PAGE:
Bob Szaro grew up fascinated by nature and started bird-watching while in grade school. His love of birds has led to travels and research around the world including many trips to Central and South America. His passion for different cultures, natural history and photography has led to his exploring the variety of landscapes found in Costa Rica starting in 1982 from the cloud forests of Monteverde to the dry forests of Guanacaste. Bob retired in 2008 as Chief Scientist for Biology for the US Geological Survey in Reston, Virginia. Bob received a Dual Bachelors Degree in Wildlife and Fisheries Biology from Texas A&M University (1970), a Masters Degree in Zoology from the University of Florida (1972), and a Doctoral Degree in Ecology from Northern Arizona University (1976). He also completed the Senior Executive Fellows program at Harvard University (1993). Bob currently serves as a consultant to the Smithsonian Institution on biodiversity, climate change, and tiger conservation.
January 6-17, 2014
Traveling through Costa Rica you learn to expect the unexpected. Everyday something new and exciting was waiting for us as we drove through the mountainous volcanic region of Costa Rica ending with a few days on a gorgeous beach along the Pacific Coast of Guanacaste. Our journey was one long treasure hunt for cultural highlights and natural wonders.
One of those cultural highlights was spending time talking with Marvin Rockwell (now 91). He was one of the original Quaker settlers of Monteverde. His story amazed us all with how they came to Costa Rica in 1951 and settled their “Green Mountain.” They were attracted by the beauty of the country and the fact that in 1948 Costa Rica abolished its Army to fund schools. The journey was not easy as several decided to travel from Fairhope, Alabama by land in a few vehicles to bring some of their belongings. At that time, the Pan American Highway was more myth than reality. When they traveled through Nicaragua and reached the Costa Rican border they found no road at all. It took 3 months to travel the 12 miles to the nearest settlement. The Quakers chose Monteverde in particular because of the high elevation and the sizable area of relatively flat land.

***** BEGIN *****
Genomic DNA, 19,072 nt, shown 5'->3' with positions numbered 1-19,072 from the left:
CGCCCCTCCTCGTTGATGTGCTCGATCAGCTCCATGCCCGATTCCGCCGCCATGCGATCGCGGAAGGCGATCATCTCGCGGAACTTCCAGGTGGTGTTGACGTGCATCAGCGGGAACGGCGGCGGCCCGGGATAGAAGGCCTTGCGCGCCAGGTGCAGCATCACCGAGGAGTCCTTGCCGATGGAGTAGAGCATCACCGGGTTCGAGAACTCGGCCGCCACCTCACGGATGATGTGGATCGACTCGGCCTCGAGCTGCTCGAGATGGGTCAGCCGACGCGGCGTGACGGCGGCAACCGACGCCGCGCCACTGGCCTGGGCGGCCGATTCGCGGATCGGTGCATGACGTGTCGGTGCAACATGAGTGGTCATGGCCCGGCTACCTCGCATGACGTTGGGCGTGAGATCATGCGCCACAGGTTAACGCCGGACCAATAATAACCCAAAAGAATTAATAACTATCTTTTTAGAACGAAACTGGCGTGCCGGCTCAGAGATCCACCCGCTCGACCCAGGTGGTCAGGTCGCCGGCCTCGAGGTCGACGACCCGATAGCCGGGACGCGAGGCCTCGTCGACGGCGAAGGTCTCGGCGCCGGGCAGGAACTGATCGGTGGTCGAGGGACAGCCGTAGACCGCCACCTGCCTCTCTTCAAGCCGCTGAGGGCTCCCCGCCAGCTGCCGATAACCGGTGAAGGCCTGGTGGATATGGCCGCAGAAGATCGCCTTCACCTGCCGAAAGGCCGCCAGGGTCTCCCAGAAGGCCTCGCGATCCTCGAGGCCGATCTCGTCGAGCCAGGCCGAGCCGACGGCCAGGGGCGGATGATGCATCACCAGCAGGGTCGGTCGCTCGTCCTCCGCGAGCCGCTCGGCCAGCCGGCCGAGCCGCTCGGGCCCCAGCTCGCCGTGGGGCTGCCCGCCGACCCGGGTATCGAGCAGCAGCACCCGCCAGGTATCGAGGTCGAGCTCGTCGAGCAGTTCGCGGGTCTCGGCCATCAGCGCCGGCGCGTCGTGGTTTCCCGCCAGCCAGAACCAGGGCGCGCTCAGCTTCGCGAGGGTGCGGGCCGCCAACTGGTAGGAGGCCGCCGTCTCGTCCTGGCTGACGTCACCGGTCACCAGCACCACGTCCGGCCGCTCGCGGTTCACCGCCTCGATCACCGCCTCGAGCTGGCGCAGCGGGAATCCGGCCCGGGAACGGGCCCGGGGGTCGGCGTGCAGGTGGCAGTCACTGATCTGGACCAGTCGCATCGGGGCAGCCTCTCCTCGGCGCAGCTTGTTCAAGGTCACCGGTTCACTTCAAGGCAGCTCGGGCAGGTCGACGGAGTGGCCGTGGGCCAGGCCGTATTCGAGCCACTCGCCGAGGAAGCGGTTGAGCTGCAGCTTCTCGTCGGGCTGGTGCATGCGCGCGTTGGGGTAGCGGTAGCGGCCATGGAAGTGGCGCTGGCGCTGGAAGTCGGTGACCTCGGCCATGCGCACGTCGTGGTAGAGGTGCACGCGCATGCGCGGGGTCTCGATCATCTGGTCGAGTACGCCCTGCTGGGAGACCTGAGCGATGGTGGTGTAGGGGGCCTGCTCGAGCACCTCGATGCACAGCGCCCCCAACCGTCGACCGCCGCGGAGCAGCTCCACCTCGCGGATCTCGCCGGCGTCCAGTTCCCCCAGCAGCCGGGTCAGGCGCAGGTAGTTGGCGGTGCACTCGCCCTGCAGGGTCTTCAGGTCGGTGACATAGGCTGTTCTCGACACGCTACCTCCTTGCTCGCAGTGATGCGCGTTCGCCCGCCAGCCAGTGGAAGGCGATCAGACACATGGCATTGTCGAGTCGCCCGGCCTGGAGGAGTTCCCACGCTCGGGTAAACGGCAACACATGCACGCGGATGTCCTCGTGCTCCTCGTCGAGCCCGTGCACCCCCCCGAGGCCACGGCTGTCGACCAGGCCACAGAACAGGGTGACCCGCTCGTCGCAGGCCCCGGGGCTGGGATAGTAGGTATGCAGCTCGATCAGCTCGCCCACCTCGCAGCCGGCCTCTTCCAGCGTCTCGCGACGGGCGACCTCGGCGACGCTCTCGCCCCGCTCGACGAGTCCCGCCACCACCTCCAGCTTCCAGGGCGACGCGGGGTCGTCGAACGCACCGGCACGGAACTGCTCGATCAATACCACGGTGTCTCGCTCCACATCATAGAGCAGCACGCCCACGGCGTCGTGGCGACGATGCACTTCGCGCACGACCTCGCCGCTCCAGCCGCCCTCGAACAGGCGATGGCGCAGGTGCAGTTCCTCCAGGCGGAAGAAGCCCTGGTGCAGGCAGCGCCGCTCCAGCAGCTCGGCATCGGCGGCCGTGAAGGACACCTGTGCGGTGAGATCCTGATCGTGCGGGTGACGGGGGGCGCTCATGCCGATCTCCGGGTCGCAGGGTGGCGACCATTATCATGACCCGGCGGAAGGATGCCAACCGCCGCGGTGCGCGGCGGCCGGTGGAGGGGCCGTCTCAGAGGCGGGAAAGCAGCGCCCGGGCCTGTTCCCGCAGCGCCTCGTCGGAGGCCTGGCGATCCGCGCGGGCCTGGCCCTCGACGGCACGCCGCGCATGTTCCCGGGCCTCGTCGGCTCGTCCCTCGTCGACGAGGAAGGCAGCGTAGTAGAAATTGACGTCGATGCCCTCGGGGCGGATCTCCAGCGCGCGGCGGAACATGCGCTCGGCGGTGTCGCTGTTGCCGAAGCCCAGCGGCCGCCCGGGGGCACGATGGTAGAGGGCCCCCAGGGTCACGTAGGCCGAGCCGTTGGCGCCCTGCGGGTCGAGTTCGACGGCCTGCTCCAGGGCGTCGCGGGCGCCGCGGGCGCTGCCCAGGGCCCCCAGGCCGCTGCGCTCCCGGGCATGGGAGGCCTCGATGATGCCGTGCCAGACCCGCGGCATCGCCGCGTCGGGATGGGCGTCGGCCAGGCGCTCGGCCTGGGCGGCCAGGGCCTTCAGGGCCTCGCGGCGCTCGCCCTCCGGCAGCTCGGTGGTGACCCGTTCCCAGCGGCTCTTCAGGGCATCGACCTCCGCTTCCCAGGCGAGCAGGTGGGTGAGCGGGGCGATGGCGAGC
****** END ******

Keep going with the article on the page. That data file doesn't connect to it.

The fabled nature reserve they helped start is now a major destination for those seeking to experience the cloud forest. With its many vines, epiphytes, and trees it is one of the natural wonders of Costa Rica. It is also famous for the Resplendent Quetzal and hundreds of other bird species. One of the features of the cloud forest that is hard to miss is, of course, the clouds. Walking through the forest with the mist swirling around us was truly a magical experience. And if that was not enough, we found ourselves at the end of the rainbow.
But many other natural wonders were waiting around every corner. It is tough to only highlight a few as we saw so many. They included the Three-toed Sloth crossing the road near Arenal National Park, the crocodiles and monkeys along the Tempisque River, and the many butterflies and iguanas we saw everywhere we went.
But I would be remiss if I did not mention the birds. We saw and heard birds at every stop including toucans, tanagers, trogons, jays and hummingbirds. In fact, we were even able to have hummingbirds land on our fingers at the hummingbird gallery at Monteverde.
Yet, best of all, we were able to meet some wonderful people and make many new friends. Enjoying travel with others makes great times even better. Pura Vida!
For more information on our Costa Rica’s Natural Treasures, click here!